He left a barely adequate East Alabama high school at 15 for the University of Michigan and Johns Hopkins Medical School. Among his accomplishments was a pioneering cardiovascular program — the beating heart of the globally recognized University of Alabama in Birmingham.
I met him only once, but it was from him that I was able early in my career to resolve the debate: Is medical care a right or a privilege? It is neither, said Dr. Harrison, slicing through to the heart of the issue. It is a necessity.
Among his gifts to us is a slender volume, Your Future Health Care, that is worth dozens of private dinners and chats with a man of curiosity, intellect and great humanity. The book is self-revelatory and also predicts where we are now.
At the center of Tinsley Harrison's universe is a singularly important person, the patient, in whom he finds both "inspiration and information." At the top of his pyramid of medical specialties he places the family doctor.
With various subspecialties expanding out from the family doctor and a patient at the center, he envisioned the profession, medical schools and government in creative partnership solving the dilemma of access, cost and quality.
He died disappointed, knowing the system is broken; it will not fix itself and thus the government would have to step in to insure that care was available to those who need it.
How would he feel about the so-called Obama bill? He could not answer that because there is no bill, will be no bill or maybe two or more competing bills until the fall.
Our Congressman Mike Rogers hasn't seen the phantom bill either, but he's against it. I guess it's OK to be against things you can't see. I imagine he's also against ghosts, ghoulies and boogers that go bump in the night.
Anyway, he knows "the Democrat majority proposes to cut costs by rationing care by deciding whether or not you get to go to the doctor, which doctor you get to go to" and on and on as if he were talking about something real.
A genuine reality was unfolding in western Appalachia at the same time the local Republican rose to speak in the well of the House.
The Remote Area Medical Expedition (RAM) arrived for its annual visit to coal-mining country, setting up at the Wise County Fair Grounds, where 2,700 people from all over rural Virginia and West Virginia actually get to see a doctor.
Dr. Harrison, who always put the needs of the patient first, would be pleased to know that 1,800 doctors, surgeons, dentists, optometrists, nurses and allied health personnel volunteered three days to serve those people.
He likely would approve the price tag for the RAM expedition. The teams' expenses of $250,000 delivered health care worth $1.5 million.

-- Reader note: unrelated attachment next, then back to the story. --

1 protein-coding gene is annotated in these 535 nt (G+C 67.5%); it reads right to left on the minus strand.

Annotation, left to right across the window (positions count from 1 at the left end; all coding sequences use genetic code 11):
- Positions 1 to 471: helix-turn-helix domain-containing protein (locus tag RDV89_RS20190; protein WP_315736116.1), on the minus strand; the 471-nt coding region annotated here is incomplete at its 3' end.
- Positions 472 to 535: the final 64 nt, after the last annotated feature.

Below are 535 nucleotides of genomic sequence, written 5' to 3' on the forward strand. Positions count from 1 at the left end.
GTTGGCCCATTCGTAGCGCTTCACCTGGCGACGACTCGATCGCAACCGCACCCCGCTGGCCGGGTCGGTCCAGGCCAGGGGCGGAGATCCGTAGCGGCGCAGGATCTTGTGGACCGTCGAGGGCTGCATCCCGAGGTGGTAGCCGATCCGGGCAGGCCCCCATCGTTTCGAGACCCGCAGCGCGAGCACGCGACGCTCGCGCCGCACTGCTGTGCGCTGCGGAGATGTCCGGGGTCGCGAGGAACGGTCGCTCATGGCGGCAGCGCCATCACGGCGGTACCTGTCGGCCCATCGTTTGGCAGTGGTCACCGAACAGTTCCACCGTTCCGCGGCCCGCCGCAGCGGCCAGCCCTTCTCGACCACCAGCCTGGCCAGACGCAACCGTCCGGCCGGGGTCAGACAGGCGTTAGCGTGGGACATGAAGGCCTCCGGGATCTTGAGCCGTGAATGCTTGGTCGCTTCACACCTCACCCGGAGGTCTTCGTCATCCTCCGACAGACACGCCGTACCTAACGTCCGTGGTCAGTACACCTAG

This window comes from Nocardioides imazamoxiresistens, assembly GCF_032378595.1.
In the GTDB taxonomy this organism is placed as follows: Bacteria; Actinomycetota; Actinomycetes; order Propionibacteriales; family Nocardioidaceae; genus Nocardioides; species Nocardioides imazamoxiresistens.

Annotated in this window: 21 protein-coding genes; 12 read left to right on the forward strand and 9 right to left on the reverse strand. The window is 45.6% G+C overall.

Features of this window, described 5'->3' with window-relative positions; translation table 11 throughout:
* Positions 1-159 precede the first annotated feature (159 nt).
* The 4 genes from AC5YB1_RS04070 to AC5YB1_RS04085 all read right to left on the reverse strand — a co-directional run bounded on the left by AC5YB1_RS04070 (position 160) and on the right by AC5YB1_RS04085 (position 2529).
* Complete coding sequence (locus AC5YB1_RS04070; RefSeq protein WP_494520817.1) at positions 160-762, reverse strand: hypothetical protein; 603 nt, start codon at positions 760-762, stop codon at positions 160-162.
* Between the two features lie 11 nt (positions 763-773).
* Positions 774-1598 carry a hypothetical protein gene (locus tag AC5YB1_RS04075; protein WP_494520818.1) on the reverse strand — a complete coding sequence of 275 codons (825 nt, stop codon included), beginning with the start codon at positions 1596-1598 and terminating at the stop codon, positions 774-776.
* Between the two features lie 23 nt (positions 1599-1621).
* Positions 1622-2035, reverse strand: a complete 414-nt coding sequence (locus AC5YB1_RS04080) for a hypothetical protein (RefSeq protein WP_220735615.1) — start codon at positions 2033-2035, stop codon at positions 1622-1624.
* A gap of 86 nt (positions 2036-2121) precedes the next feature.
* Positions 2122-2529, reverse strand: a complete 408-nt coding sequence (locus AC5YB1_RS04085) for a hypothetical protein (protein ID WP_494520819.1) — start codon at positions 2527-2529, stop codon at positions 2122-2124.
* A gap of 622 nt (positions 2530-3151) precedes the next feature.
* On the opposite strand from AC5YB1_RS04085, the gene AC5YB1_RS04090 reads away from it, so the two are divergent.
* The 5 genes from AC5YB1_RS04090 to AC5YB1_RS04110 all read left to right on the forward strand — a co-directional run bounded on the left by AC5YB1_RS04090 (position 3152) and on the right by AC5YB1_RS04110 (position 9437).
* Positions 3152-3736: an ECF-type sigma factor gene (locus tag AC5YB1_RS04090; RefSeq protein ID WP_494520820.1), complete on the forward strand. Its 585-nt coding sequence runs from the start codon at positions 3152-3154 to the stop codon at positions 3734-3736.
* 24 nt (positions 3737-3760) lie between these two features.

Before the gate opened, Loretta Miller, 41, of Honaker, Va., got four hours' sleep behind the wheel of her parked minivan. She was No. 39 in line for her eighth RAM expedition. Her visit last year saved her life.
"They done an ultrasound and told me that my gallbladder was enlarged and was ready to burst and it could kill me," Miller recalls. "They told me if I hadn't got help when I did, literally I could have died," she told an NPR reporter.
Otis Reece, 52, of Gate City, Va., waited in a wheelchair beside his red pickup. He told NPR that he had drawn a six-figure salary with an international company until an accident five years ago. He brought his wife, daughter, son-in-law and six grandchildren to the free clinic.
"I came here because of health care — being able to get things that we can't afford to have ordinarily. Being on a fixed income, this is a fantastic situation to have things done we ordinarily would put off."
RAM founder Stan Brock concludes, "There's no doubt about it. There is a Third World right here in the United States. Here in the world's richest country, you have this vast number of people, some say 47 million, 49 million, that don't have access to the system and that's why [this] is necessary."
Brock's amazing volunteer effort eloquently makes the point that medical care in this country is not wisely, economically or humanely distributed, but I doubt Wise County was in Rep. Rogers' head when he rose to speak in the ornate House chamber.
Tinsley Harrison already knew and regretted how poorly care is parceled out in America, that knowledge surely pained him because he was about giving, not receiving, as he illustrated in these lines by author and advertising executive Bruce Barton.
The Sea of Galilee receives but does not keep the Jordan.
For every drop that flows into it another drop flows out.The other sea is shrewder … Every drop it gets it keeps.
The Sea of Galilee gives and lives. The other sea gives nothing. It is named The Dead.
There are two seas in Palestine.
There are two kinds of people in the world.
Because he was a giver, Dr. Harrison knew that inevitably when the private conscience does not provide for patients' needs, the public conscience — government — is the only resource that can and will.